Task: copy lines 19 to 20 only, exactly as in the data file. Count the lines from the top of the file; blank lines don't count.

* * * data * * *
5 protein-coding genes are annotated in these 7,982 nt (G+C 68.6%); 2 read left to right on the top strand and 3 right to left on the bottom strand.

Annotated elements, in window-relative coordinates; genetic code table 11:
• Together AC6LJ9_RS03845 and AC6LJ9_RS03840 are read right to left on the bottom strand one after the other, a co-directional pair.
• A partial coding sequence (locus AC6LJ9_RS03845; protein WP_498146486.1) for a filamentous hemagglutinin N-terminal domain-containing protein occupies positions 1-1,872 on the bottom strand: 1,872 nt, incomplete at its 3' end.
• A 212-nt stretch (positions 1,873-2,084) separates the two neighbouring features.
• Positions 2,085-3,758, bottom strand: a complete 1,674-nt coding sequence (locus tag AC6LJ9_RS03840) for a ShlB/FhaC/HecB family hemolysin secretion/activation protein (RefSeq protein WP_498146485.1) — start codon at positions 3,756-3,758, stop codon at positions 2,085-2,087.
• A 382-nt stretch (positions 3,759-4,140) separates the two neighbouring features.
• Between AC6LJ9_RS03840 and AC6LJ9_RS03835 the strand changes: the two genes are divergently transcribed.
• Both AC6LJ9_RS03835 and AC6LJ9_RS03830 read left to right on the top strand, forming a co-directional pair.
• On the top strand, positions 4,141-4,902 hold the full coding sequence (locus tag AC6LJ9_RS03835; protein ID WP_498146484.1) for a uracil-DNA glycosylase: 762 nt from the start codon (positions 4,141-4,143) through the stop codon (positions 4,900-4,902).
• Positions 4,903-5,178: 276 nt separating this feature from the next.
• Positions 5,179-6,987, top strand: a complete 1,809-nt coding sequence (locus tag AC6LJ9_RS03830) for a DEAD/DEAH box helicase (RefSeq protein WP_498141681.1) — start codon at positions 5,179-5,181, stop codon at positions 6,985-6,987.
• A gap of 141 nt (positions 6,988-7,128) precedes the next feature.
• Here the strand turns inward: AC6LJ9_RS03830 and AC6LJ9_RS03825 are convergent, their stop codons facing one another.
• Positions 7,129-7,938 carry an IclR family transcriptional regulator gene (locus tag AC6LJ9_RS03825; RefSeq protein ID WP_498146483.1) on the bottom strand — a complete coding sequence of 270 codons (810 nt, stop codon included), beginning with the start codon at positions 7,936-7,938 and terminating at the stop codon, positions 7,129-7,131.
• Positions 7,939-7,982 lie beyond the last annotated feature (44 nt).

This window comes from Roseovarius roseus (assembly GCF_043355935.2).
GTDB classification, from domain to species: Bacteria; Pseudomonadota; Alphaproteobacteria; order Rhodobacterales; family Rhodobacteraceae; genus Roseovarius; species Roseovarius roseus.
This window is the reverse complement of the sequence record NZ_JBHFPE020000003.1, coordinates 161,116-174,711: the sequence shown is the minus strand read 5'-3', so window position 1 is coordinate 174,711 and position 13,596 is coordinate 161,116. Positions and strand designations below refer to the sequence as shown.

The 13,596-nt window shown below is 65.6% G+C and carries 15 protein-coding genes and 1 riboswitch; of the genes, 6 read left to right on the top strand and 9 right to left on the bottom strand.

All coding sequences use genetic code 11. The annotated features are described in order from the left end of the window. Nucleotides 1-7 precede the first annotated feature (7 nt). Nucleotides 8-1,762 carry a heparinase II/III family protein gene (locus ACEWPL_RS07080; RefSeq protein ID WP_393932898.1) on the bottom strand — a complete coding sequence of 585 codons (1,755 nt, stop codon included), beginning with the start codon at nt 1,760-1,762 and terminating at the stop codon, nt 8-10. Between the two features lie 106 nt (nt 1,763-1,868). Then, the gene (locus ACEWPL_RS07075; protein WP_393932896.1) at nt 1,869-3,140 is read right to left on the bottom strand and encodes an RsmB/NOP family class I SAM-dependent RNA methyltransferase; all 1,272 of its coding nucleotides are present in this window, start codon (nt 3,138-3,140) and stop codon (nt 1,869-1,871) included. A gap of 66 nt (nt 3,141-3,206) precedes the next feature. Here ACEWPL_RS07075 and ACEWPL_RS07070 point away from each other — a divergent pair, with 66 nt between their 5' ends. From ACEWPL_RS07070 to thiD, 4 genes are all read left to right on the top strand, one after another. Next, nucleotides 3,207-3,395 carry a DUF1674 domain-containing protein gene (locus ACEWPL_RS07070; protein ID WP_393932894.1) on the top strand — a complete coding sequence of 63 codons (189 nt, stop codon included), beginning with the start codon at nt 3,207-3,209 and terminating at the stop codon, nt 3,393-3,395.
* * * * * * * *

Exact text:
This window is the reverse complement of the sequence record NZ_JBHFPE020000003.1, coordinates 161,116-174,711: the sequence shown is the minus strand read 5'-3', so window position 1 is coordinate 174,711 and position 13,596 is coordinate 161,116. Positions and strand designations below refer to the sequence as shown.

The 13,596-nt window shown below is 65.6% G+C and carries 15 protein-coding genes and 1 riboswitch; of the genes, 6 read left to right on the top strand and 9 right to left on the bottom strand.